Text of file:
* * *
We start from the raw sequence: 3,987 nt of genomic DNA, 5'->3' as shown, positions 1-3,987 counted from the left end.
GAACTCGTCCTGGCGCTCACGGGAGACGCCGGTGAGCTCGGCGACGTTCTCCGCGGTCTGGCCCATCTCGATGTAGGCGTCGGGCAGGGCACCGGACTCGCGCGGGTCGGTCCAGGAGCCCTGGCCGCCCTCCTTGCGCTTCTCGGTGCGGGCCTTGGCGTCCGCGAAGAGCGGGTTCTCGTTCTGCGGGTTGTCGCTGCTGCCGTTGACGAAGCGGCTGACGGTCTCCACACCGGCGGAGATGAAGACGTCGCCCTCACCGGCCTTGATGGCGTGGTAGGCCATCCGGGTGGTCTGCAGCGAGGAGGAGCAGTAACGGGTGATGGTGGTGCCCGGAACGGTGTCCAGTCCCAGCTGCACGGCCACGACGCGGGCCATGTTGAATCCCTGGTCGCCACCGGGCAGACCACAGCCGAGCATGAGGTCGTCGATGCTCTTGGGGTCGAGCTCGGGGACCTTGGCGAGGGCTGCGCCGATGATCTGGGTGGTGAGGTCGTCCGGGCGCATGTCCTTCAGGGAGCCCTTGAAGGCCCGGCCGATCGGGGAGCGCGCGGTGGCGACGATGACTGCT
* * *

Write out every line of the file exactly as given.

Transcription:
We start from the raw sequence: 3,987 nt of genomic DNA, 5'->3' as shown, positions 1-3,987 counted from the left end.
GAACTCGTCCTGGCGCTCACGGGAGACGCCGGTGAGCTCGGCGACGTTCTCCGCGGTCTGGCCCATCTCGATGTAGGCGTCGGGCAGGGCACCGGACTCGCGCGGGTCGGTCCAGGAGCCCTGGCCGCCCTCCTTGCGCTTCTCGGTGCGGGCCTTGGCGTCCGCGAAGAGCGGGTTCTCGTTCTGCGGGTTGTCGCTGCTGCCGTTGACGAAGCGGCTGACGGTCTCCACACCGGCGGAGATGAAGACGTCGCCCTCACCGGCCTTGATGGCGTGGTAGGCCATCCGGGTGGTCTGCAGCGAGGAGGAGCAGTAACGGGTGATGGTGGTGCCCGGAACGGTGTCCAGTCCCAGCTGCACGGCCACGACGCGGGCCATGTTGAATCCCTGGTCGCCACCGGGCAGACCACAGCCGAGCATGAGGTCGTCGATGCTCTTGGGGTCGAGCTCGGGGACCTTGGCGAGGGCTGCGCCGATGATCTGGGTGGTGAGGTCGTCCGGGCGCATGTCCTTCAGGGAGCCCTTGAAGGCCCGGCCGATCGGGGAGCGCGCGGTGGCGACGATGACTGCT